Rauner administration details why Thompson Center needs to go

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CHICAGO-- Just 32 years old, the Thompson Center looks and feels like a relic. Governor Rauner wants to dump the space and his administration is now showing us why.

Across from City Hall sits a design enigma – The Thompson Center.

A dingy, 17-story building.

When you walk in you see architectural flare. But a closer look reveals a building that is rusting with areas held together by duct tape.

Despite its flaws, 2,200 people work here.

Michael Hoffman is the Acting Director of the Illinois Department of Central Management Services and he said “It’s not a good working environment.”

The Thompson Center was constructed without offices in mind.

“You end up with things like what you see behind us which is  duct under underneath the floor, it’s kind of a troth where data and phone line, as you can see for one, the floor is unsteady, we’ve had ongoing complaints about that and the carpeting has had to be ripped up multiple times. It’s literally held together by duct tape.”

Workers say climate control is miserable. During the hot summer months, air conditioning provides little relief. “In the summertime as the sun comes through the massive amount of the single pane glass window, it can heat up this open area quite a bit.”

This is the assembly hall, though people don’t assemble here much anymore.

Hoffman said “When it opened it was pretty premier event space. But as you can see it is in disrepair and there are no funds to really bring it up to speed.”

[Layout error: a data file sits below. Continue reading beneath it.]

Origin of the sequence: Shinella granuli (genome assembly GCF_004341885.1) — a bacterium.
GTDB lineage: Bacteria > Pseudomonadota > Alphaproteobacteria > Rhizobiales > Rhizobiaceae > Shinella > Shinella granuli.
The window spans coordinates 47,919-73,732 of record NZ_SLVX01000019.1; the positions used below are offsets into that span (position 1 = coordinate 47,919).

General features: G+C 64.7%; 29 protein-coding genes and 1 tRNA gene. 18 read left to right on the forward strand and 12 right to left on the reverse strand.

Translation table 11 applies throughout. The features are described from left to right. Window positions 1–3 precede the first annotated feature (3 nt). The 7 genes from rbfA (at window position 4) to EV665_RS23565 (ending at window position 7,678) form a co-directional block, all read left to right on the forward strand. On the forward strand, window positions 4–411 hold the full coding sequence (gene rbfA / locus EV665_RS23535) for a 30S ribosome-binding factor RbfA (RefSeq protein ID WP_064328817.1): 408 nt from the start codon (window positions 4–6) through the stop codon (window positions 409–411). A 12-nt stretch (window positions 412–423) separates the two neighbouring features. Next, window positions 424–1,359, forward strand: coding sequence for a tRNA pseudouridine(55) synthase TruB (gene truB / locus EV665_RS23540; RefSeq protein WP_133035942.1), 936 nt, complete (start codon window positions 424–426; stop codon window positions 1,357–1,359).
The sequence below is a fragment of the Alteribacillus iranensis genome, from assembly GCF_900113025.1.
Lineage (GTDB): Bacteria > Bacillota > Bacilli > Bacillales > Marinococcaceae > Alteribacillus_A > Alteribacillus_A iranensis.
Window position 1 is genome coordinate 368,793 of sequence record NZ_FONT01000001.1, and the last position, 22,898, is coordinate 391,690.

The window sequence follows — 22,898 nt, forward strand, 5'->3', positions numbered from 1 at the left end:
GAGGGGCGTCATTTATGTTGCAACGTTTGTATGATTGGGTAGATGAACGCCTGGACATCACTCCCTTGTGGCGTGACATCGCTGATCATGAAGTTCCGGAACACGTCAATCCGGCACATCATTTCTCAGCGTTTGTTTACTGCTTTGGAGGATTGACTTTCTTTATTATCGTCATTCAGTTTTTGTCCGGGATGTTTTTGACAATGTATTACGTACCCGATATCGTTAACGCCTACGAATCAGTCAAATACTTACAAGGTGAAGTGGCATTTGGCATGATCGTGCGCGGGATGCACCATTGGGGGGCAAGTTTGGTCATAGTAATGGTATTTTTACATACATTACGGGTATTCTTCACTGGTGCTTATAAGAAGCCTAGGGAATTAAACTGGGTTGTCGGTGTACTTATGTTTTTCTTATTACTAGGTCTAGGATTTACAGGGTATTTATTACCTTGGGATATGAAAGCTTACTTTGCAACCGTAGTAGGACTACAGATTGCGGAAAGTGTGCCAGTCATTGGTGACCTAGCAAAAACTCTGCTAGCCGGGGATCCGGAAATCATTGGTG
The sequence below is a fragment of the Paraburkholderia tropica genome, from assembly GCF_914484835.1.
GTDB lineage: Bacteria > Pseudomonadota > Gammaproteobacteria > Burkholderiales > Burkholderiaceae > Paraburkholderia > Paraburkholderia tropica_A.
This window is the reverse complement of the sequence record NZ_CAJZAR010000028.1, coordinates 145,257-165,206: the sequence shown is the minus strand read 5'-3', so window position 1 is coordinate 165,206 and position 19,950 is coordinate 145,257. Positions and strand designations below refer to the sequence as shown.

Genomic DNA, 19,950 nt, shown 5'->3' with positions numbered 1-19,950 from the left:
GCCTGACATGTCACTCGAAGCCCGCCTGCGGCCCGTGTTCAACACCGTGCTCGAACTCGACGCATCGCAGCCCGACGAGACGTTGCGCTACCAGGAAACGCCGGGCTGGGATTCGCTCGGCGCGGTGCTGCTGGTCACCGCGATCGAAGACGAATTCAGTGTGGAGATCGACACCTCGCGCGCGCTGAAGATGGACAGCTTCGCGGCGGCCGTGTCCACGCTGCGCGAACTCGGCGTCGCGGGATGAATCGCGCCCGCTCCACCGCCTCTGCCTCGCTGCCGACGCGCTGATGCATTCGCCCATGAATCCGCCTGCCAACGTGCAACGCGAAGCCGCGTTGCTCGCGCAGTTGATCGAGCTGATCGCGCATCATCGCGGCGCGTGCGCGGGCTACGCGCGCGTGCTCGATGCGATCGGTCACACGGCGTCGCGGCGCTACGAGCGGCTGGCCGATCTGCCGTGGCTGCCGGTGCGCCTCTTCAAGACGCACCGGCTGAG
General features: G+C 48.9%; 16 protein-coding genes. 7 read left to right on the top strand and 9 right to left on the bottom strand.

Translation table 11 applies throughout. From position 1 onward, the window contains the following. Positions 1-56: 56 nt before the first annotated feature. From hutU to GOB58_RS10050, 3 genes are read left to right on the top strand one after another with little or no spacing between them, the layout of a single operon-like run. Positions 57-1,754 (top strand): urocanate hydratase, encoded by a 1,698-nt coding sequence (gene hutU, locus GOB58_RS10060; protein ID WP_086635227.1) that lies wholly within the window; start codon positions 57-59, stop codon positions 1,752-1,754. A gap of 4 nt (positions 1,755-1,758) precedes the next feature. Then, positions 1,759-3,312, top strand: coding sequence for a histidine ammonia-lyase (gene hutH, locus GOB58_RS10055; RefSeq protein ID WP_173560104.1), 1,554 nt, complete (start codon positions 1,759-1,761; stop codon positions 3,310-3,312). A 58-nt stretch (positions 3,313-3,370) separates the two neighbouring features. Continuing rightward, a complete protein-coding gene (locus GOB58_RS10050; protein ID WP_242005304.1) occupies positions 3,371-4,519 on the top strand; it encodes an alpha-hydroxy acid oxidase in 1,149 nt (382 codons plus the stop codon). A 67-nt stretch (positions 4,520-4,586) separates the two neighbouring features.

This is the mechanical room--where the chillers pump an old refrigerant.

The loading area is not much better. Two vehicle elevators handle everything – and they are the building’s original elevators.

“If and when those elevators fail, we cannot get trash out of the building. We can’t move food supplies for our vendors in the atrium in the building.”

The state says it spends $3 million per year in emergency repairs.  Governor Rauner wants to sell the Thompson Center. He says the state could get $200 million for the prime real estate.  “If this building were put to better use in the private sector to build a large building with much more retail, much more offices, maybe a hotel and multiple uses that could generate a lot of tax revenue for the City of Chicago.”

In the meantime, this flawed money pit remains open with hundreds of millions of dollars in deferred maintenance.

Hoffman said “There’s no scenario that makes sense from our analysis  where you would keep this building in its existing form.”

So it needs to be completely redone?

“We believe so.”

Illinois House Speaker Mike Madigan says he will consider legislation requested by Governor Rauner to sale or lease the Thompson Center.  The Speaker moved his office out of the building years ago.